From dancing tree fairies to the reality of spring fever, there’s more to the March equinox than almost-equal night and day.
There is really no secret as to why the change from winter to spring has been celebrated throughout time. Even for those with the luxury of things like insulated homes and off-season food, winter can be hard and spring is beautiful. It’s a magical time, and both the body and spirit rejoice with the increase in sunlight and a wakening world.
This year, the equinox falls on Tuesday, March 20 at 12:15 p.m. Eastern Time … and not a minute too soon. That the March equinox signals the first day of Spring – for those in the northern hemisphere; and the first day of winter for those in the south – is a well-known fact. Lesser known are some of the more curious occurrences that the day and impending season have to offer. Consider the following.1. You say equinox, I say equilux
While “equinox” comes from the Latin for equal night, you probably have heard that actually, day and night are not exactly equal on the equinox. Why? The sun may be crossing the celestial equator, but sunlight can be a fickle thing. Because the sun is a disk and not a point, and because of atmospheric refraction, those of us at mid-temperate latitudes actually get about an extra 8 minutes of daylight on the equinox. For the exact split, we have the unsung hero called the equilux, from the Latin for equal light, which comes a few days before its much-more famous sibling, the equinox.
2. Spring fever is deployed
You may know the symptoms; a flushed face, increased heart rate, daydreaming and a delicious inclination towards romance – all wrapped up in a very strong desire to ditch the drudgery and go outside and frolic. The prognosis? Spring fever. And as it turns out, there may be more to it than emotional exuberance that winter is over. There is plenty of anecdotal evidence suggesting a biological basis for the boost of mood, desire and energy that comes with the vernal equinox. Although the exact causes remain elusive, it’s likely that hormones play a role.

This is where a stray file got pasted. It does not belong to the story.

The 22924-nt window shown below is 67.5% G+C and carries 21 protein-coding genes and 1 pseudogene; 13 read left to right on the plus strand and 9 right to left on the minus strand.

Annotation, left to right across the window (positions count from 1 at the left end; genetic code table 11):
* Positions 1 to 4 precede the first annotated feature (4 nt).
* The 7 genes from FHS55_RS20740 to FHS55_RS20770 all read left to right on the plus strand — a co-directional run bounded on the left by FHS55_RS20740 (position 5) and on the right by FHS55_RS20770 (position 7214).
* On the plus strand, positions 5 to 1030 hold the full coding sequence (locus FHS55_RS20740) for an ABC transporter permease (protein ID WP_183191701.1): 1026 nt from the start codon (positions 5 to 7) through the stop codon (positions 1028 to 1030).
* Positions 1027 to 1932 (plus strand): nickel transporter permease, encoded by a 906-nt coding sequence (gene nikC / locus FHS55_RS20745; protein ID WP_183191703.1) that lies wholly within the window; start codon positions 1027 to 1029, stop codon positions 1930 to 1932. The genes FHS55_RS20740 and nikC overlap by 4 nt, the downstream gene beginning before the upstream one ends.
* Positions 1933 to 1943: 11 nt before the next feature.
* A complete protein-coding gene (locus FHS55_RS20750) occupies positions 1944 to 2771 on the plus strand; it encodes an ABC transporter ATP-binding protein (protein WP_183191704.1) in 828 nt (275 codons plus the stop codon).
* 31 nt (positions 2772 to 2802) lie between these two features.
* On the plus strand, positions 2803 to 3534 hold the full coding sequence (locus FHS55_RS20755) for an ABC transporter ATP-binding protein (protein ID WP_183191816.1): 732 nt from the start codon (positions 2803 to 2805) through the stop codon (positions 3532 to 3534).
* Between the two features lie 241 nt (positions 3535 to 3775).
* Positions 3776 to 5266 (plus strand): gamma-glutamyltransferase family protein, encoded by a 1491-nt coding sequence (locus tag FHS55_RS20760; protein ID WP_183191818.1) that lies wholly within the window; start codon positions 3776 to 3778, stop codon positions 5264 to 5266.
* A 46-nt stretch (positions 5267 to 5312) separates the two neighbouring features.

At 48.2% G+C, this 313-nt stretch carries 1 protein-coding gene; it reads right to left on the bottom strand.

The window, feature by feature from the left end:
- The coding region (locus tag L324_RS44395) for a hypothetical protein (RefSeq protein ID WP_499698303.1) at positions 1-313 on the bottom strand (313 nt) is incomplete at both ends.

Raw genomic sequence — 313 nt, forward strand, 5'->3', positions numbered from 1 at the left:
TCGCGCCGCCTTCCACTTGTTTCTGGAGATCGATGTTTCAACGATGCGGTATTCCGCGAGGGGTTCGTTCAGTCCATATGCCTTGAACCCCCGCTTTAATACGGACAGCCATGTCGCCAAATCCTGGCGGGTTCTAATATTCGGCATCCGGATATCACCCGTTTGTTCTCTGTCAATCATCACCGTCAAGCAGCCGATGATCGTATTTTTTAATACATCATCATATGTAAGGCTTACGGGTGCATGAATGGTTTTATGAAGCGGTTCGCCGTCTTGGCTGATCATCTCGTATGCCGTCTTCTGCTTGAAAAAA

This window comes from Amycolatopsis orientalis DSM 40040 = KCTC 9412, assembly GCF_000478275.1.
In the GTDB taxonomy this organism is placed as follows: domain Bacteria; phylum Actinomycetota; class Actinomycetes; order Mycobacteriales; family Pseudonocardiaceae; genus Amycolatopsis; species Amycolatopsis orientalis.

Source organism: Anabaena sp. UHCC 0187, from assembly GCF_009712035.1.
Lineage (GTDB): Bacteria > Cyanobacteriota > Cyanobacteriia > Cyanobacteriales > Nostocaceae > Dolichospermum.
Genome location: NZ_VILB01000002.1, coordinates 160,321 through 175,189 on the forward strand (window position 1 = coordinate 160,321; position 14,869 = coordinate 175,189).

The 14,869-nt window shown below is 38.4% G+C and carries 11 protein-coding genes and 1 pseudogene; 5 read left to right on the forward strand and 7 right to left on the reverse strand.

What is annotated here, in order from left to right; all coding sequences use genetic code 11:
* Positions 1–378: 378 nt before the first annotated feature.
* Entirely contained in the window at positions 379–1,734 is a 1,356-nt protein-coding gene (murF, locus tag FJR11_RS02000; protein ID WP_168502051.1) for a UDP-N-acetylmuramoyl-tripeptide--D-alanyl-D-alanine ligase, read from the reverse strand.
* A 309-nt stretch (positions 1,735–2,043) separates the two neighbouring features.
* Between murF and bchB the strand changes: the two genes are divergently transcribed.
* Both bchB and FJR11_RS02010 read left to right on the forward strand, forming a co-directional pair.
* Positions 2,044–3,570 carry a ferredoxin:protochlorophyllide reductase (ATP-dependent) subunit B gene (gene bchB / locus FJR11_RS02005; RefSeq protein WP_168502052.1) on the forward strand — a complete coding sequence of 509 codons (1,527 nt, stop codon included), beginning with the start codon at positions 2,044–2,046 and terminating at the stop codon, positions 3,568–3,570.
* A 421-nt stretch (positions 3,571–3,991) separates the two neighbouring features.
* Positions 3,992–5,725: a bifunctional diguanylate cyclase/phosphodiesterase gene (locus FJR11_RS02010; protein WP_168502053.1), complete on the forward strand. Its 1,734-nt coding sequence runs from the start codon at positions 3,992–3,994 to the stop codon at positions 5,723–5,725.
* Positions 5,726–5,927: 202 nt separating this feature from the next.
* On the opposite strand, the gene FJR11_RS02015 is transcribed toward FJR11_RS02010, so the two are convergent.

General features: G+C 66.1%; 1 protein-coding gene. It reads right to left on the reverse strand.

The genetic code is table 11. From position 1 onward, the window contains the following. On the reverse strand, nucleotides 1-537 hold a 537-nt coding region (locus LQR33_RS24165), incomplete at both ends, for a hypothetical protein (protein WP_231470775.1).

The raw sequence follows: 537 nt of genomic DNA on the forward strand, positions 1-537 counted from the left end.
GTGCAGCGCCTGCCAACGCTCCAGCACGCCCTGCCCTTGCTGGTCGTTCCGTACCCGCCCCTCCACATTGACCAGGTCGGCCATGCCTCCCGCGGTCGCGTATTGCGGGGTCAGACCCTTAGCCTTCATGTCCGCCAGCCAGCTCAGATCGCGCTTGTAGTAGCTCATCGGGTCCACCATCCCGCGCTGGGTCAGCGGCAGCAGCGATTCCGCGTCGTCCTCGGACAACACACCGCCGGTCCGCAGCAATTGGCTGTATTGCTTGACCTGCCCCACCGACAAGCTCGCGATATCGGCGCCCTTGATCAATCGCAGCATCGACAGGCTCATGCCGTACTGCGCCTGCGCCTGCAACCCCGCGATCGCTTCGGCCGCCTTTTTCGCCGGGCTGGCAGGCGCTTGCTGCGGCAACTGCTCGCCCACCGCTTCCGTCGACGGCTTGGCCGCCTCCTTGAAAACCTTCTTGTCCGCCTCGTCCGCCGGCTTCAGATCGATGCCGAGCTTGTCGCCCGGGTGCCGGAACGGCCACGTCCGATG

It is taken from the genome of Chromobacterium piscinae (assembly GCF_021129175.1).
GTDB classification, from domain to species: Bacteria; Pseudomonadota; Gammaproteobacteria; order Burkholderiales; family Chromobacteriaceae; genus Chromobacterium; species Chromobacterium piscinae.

3. Things get precise
The fall and spring equinoxes are the only two days during the year when the sun rises exactly due east and sets exactly due west. As a way to hone your sense of direction, pick a landmark from a vantage point where you live and note where the sun rises and sets on the equinox – now you’ll always know east and west.
4. The Great Sphinx gazes directly into the sunrise
Although of course we’re not supposed to look directly at the sun, on the morning of the equinox the Great Sphinx of Giza does exactly that. There are a number of other ancient sites that play tricks with the equinox as well, like Chichen Itza and Angkor Wat.
5. Easter is determined
The vernal equinox is like a calendar marker to determine what date Easter will fall on. In the year 325, the Council of Nicaea decided that Easter would be held on the first Sunday after the first full moon occurring on or after the vernal equinox. If the full moon falls on Sunday, Easter gets pushed back a week so that it doesn’t coincide with Passover.
6. The fairies come out to dance
The Anjana of Spanish Cantabrian mythology are beautiful 6-inch-tall fairies who take care of the forests. They can communicate with water, help injured animals and storm-damaged trees, and guide those who become lost in the woods. Goals! During the night of the vernal equinox they flock to the fells and dance until dawn, scattering roses all about. Those crazy party pixies. Anyone lucky enough to find one of their floral gifts – a rose with purple, green, blue, or golden petals – will have happiness for the rest of their life.
7. Earth isn’t the only planet to have all the fun
Saturn gets in on the equinox action too! Though it’s a bit harder earned. Saturn also has an equinox every spring and autumn, but since seasons on the ringed planet are a bit more, you know, languid, the wait between equinoxes is notable. With a trip around the sun taking Earth 30 years, Saturn’s equinoxes occur about every 15 years.
This updated article was originally published in 2017.